This paper explores the hypothesis that the contradiction between democratization and globalization strengthens the revolutionary left in Latin America. Relying heavily on a critical analysis of the literature on globalization, democratization, and the left in Latin America, the study employs illustrative historical examples to provide preliminary support for the hypothesis. This paper discusses whether or not globalization leads to cross-national convergence of macroeconomic policies, it also manifests the impact of globalization on the cleavage structure of domestic politics. Therefore, the paper contributes to better understand the complexities of globalization and the matrix of opportunities and constrains within which the left operates in Latin America. The paper concludes that these concomitant processes of globalization and democratization have polarized the left, weakened the reformers and strengthened the radicals.

Contextual Eloquence in Omar Ben Al Khattab’s Judicial Narrations

en
Authors: Firyaal A. Hudieb , Mohammad Ali Shrydeh
Keywords: contextual Eloquence, Narrations, Omar Ben Al Khattab, Judicial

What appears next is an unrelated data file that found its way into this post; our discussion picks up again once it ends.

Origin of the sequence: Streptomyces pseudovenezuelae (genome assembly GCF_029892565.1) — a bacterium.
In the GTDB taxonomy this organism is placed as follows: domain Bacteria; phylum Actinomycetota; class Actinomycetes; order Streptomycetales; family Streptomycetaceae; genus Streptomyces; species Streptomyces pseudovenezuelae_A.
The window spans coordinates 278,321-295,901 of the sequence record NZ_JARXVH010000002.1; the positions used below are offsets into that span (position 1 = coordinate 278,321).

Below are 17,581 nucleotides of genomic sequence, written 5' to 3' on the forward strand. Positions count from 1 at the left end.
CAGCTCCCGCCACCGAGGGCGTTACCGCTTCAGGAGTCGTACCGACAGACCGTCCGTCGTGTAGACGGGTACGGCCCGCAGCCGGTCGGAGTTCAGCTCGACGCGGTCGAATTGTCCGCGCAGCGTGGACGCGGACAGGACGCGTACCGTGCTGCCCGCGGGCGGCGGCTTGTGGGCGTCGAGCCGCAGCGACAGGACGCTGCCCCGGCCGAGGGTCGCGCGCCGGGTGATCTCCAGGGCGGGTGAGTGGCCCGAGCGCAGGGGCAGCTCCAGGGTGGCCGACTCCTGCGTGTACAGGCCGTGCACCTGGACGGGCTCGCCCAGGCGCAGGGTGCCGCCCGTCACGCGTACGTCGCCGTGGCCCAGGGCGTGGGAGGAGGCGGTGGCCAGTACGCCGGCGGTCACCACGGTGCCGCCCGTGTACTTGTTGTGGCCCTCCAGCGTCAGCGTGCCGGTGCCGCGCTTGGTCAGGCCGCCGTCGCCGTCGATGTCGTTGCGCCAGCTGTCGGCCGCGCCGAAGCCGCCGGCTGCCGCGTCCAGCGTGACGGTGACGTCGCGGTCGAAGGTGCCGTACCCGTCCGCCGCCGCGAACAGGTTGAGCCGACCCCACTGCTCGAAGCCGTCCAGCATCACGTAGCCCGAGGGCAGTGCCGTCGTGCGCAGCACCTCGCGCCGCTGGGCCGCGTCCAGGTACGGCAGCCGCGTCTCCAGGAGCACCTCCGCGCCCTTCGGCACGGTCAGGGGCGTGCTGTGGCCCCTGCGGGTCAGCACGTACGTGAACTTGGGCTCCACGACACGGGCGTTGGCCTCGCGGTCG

Publication year: 2010
Pages: 21 - 36

Abstract

Judicial literature is a pillar in a nation's culture and mentality. This research aims at studying this literature in the performance of Omar Ben AlKhattaab, may he be pleased by God, who is considered a pioneer in composing this literature for the purpose of setting up a state of justice and equality. Omar's judicial narrated accounts are studied in two directions. The first direction studies their contents to demonstrate the valued and human dimensions that secure the highest possible human level of justice. The second direction studies the modes of expression that make the texts cohesive and coherent to achieve certain literary objectives of comprehension, stimulation, and persuasion. The research finds that Omar Ben Al Khattaab was concerned about accommodating judges and litigants with all physical and moral conditions to spread an atmosphere of integrity and justice for the judiciary acts among people. The research also finds that the language of legislative propositions is congruent with the occasions when these propositions were said and the reasons why they were said. These propositions are succinct, simple in structure and direct to suit the human innate nature and disposition. They also use structures and styles suitable for any occasion or thought to render the desired emotional and intellectual effect. They prove to be a model for administrative literature in the early post-Islamic era.